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Shower Walls Next After the pan assembly is completed and tested, I install the wall tile substrate down to the pan membrane, covering the upturned membrane that is fastened to the walls. Then I set the wall tile, positioning the bottom edge of the first course of tile 1/8 to 1/4 inch above the finished floor tile height to allow room for a control joint (backer rod and sealant). It’s important to use control joints wherever walls or walls and floors intersect (see "Preventing Tile Failures," 2/97, for more on tile control joints). The main reason I set the wall tiles first is that it would be hard not to damage the floor tiles while setting the wall tiles.

Floating the Mortar Floor

Before installing the mortar bed, I thread the adjustable drain screen into the body of the clamping ring drain, setting it at the finished height of the tile floor. Then I place a free-draining material like pea gravel or even plastic tile spacers around the base of the drain to prevent the deck mud from plugging the weep holes.

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Adjust the finish drain stem to the proper height (left). To prevent mortar from plugging the drain’s weep holes, circle the drain with plastic tile spacers (right). I float out approximately half of the deck mud, lay in a piece of reinforcing wire, then cover the wire with the remaining deck mud. For reinforcement wire I use 16/16-gauge 2x2-inch mesh, 13/13-gauge 3x3-inch mesh, or 16/13-gauge 11/2x2-inch mesh.

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After half of the mortar bed is placed and troweled level, reinforcing wire is laid on the mortar bed (left) and covered by the final layer of mortar. Then 1x3/8-inch screed strips are set and leveled at the perimeter of the shower (right). I compact the deck mud by beating it in with the wooden float, then float the bed to its final slope. The finished height of the mortar bed should position the floor tile 1/16 to 1/8 inch above the top of the drain, and 1/8 to 1/4 inch below the bottom edge of the wall tile. I’ve notched the top front edge of my wood float so that it rides along the bottom edge of the wall tile and leaves the proper space.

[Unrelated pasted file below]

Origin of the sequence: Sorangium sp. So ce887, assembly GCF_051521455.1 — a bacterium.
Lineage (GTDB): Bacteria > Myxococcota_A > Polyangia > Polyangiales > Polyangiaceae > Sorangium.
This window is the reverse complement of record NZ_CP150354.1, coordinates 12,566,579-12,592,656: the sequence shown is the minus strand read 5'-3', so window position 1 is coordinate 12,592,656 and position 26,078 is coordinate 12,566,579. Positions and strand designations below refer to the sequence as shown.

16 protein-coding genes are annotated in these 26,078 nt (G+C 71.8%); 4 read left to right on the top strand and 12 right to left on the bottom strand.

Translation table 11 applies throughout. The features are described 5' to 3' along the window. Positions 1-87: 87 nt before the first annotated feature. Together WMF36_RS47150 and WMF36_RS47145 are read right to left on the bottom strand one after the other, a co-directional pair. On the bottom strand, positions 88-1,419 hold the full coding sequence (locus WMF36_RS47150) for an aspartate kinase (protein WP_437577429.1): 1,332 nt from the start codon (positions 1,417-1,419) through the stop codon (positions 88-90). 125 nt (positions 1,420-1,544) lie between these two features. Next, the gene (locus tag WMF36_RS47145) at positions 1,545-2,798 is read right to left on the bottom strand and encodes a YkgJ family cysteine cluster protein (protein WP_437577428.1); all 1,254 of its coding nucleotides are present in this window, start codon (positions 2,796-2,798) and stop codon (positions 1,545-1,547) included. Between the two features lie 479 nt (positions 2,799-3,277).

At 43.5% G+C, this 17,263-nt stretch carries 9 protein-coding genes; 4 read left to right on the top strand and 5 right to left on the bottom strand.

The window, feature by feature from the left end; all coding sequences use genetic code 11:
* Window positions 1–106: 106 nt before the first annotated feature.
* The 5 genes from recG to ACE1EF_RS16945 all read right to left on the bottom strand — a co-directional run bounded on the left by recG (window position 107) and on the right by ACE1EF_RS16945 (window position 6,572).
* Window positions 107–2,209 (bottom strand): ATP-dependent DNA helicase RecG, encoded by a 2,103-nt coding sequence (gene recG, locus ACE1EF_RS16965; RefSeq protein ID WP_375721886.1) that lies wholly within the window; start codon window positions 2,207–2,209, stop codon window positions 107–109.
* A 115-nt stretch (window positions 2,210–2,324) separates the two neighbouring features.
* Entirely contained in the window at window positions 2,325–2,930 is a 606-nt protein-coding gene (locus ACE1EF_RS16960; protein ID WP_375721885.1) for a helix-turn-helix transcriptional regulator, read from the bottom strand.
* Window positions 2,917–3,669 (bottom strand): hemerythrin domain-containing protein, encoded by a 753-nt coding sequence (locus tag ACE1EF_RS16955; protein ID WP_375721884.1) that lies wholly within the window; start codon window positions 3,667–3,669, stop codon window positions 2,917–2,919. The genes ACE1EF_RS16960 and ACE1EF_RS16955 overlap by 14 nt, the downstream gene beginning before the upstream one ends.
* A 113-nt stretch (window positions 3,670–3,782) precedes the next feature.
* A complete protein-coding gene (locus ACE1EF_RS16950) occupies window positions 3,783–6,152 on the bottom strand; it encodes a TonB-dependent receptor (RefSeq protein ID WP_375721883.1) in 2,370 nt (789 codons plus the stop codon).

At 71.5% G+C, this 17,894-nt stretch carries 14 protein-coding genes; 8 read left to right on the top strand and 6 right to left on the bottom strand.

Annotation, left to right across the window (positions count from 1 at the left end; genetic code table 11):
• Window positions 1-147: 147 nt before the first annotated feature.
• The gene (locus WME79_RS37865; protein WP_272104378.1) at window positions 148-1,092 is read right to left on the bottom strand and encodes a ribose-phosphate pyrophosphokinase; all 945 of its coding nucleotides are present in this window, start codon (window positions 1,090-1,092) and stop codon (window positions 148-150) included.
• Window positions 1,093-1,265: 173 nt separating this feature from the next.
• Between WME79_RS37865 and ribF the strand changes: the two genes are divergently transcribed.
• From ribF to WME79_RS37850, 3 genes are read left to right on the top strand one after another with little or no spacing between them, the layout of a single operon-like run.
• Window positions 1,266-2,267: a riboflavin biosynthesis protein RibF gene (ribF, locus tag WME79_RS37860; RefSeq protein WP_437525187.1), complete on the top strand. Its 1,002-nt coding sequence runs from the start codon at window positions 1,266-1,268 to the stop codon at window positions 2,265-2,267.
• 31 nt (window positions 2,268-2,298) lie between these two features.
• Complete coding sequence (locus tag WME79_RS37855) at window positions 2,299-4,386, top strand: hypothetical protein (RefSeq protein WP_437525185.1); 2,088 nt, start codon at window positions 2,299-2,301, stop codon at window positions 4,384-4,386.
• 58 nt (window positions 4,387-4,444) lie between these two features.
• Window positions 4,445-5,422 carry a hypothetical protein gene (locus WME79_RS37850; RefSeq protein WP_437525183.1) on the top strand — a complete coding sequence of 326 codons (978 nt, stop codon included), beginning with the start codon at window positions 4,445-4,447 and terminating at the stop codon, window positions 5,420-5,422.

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The screed strips and the top of the drain are used as guides to accurately level the mortar bed (top). The screed strips are then removed and the voids filled with mortar (middle). To ensure that the tile finishes flush at the drain, carve a small secondary slope around the drain perimeter, using a sample tile as a gauge (bottom).

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Using a damp sponge, I’m careful to remove any deck mud that finds its way onto the wall tile. I use thinset mortar to bond the tile to the mortar bed. The floor tiles can be installed while the deck mud is fresh or the next day, when the setting bed has hardened. Since Portland cement shrinks slightly as it cures, setting tiles over a fresh mortar bed is tricky. For this reason, I prefer to let the mortar harden before setting the floor tiles. The thinset mortar should be allowed to cure for at least 24 hours before grouting (check with the manufacturer for details). Michael Byrne was a tile contractor for more than 25 years, and is now executive director of the Ceramic Tile Education Foundation in Clemson, S.C.

To the untrained eye, properly mixed deck mud looks like it’s far too dry to be of any use. Most tradespeople assume that deck mud should be plastic and pliable — similar to brick mortar. But good deck mud should have just enough moisture to hold the mixed ingredients together when squeezed into a ball. This stiff consistency allows the mortar to be tightly compacted, which is critical for tile floors. The working characteristics of deck mud also differ significantly from other types of mortar. I "carve" (rather than trowel) deck mud to final height, using the lead edge of my wooden float. Students at our classroom facility in Clemson, S.C., are taught to test their finished floor setting beds by standing on the bed immediately after it has been floated and finished smooth. If the setting bed is mixed and compacted properly, the fresh bed should not show any heel marks after it’s been walked on. Setting bed mortar contains two ingredients: Portland cement and sand. An acceptable mix consists of four to six parts clean, sharp sand to one part Portland cement. Sharp sand particles compact better than rounded ones. I mix my deck mud in a large mortar box. I place all the sand in the box, sprinkle some water on top, and use a mason’s hoe to pull the sand back and forth to lightly coat the particles with water. I add the Portland cement and pull the mixture back and forth until it’s thoroughly mixed. Finally, I add just enough water to achieve the required consistency, then mix it thoroughly again.